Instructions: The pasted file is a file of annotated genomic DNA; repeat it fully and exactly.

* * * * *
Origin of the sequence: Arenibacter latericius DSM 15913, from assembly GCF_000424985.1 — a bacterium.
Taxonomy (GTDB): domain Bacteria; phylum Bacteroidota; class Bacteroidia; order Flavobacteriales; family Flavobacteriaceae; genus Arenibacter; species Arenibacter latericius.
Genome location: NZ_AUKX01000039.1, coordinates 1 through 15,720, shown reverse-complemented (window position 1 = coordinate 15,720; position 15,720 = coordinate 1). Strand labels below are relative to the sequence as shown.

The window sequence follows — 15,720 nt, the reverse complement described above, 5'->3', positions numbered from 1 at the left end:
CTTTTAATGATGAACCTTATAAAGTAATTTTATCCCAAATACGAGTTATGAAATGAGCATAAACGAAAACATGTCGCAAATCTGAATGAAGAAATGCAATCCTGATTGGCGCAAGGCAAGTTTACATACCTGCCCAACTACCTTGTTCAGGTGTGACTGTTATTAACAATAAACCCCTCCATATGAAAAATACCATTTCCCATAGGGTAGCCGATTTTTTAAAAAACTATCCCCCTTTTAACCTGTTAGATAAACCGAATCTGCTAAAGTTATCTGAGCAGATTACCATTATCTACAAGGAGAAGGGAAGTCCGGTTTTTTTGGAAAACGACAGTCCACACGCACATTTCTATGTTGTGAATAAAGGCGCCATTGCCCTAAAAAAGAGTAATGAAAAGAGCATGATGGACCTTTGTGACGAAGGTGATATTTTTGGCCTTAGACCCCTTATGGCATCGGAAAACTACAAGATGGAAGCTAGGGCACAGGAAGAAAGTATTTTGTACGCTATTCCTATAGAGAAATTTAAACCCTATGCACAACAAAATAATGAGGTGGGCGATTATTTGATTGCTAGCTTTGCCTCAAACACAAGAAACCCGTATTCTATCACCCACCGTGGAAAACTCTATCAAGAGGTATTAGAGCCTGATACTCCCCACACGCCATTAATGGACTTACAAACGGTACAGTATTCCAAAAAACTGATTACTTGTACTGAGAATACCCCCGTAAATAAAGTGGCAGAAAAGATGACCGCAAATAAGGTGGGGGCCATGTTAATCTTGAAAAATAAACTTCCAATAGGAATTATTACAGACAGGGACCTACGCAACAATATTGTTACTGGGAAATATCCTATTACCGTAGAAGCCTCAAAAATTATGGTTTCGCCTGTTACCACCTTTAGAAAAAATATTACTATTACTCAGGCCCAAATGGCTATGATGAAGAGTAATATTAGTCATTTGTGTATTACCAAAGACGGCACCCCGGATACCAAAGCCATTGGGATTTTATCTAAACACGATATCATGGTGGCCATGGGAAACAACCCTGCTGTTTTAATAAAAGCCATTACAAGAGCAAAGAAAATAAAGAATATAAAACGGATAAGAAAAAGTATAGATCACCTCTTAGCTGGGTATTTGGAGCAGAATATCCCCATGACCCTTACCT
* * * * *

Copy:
Origin of the sequence: Arenibacter latericius DSM 15913, from assembly GCF_000424985.1 — a bacterium.
Taxonomy (GTDB): domain Bacteria; phylum Bacteroidota; class Bacteroidia; order Flavobacteriales; family Flavobacteriaceae; genus Arenibacter; species Arenibacter latericius.
Genome location: NZ_AUKX01000039.1, coordinates 1 through 15,720, shown reverse-complemented (window position 1 = coordinate 15,720; position 15,720 = coordinate 1). Strand labels below are relative to the sequence as shown.

The window sequence follows — 15,720 nt, the reverse complement described above, 5'->3', positions numbered from 1 at the left end:
CTTTTAATGATGAACCTTATAAAGTAATTTTATCCCAAATACGAGTTATGAAATGAGCATAAACGAAAACATGTCGCAAATCTGAATGAAGAAATGCAATCCTGATTGGCGCAAGGCAAGTTTACATACCTGCCCAACTACCTTGTTCAGGTGTGACTGTTATTAACAATAAACCCCTCCATATGAAAAATACCATTTCCCATAGGGTAGCCGATTTTTTAAAAAACTATCCCCCTTTTAACCTGTTAGATAAACCGAATCTGCTAAAGTTATCTGAGCAGATTACCATTATCTACAAGGAGAAGGGAAGTCCGGTTTTTTTGGAAAACGACAGTCCACACGCACATTTCTATGTTGTGAATAAAGGCGCCATTGCCCTAAAAAAGAGTAATGAAAAGAGCATGATGGACCTTTGTGACGAAGGTGATATTTTTGGCCTTAGACCCCTTATGGCATCGGAAAACTACAAGATGGAAGCTAGGGCACAGGAAGAAAGTATTTTGTACGCTATTCCTATAGAGAAATTTAAACCCTATGCACAACAAAATAATGAGGTGGGCGATTATTTGATTGCTAGCTTTGCCTCAAACACAAGAAACCCGTATTCTATCACCCACCGTGGAAAACTCTATCAAGAGGTATTAGAGCCTGATACTCCCCACACGCCATTAATGGACTTACAAACGGTACAGTATTCCAAAAAACTGATTACTTGTACTGAGAATACCCCCGTAAATAAAGTGGCAGAAAAGATGACCGCAAATAAGGTGGGGGCCATGTTAATCTTGAAAAATAAACTTCCAATAGGAATTATTACAGACAGGGACCTACGCAACAATATTGTTACTGGGAAATATCCTATTACCGTAGAAGCCTCAAAAATTATGGTTTCGCCTGTTACCACCTTTAGAAAAAATATTACTATTACTCAGGCCCAAATGGCTATGATGAAGAGTAATATTAGTCATTTGTGTATTACCAAAGACGGCACCCCGGATACCAAAGCCATTGGGATTTTATCTAAACACGATATCATGGTGGCCATGGGAAACAACCCTGCTGTTTTAATAAAAGCCATTACAAGAGCAAAGAAAATAAAGAATATAAAACGGATAAGAAAAAGTATAGATCACCTCTTAGCTGGGTATTTGGAGCAGAATATCCCCATGACCCTTACCT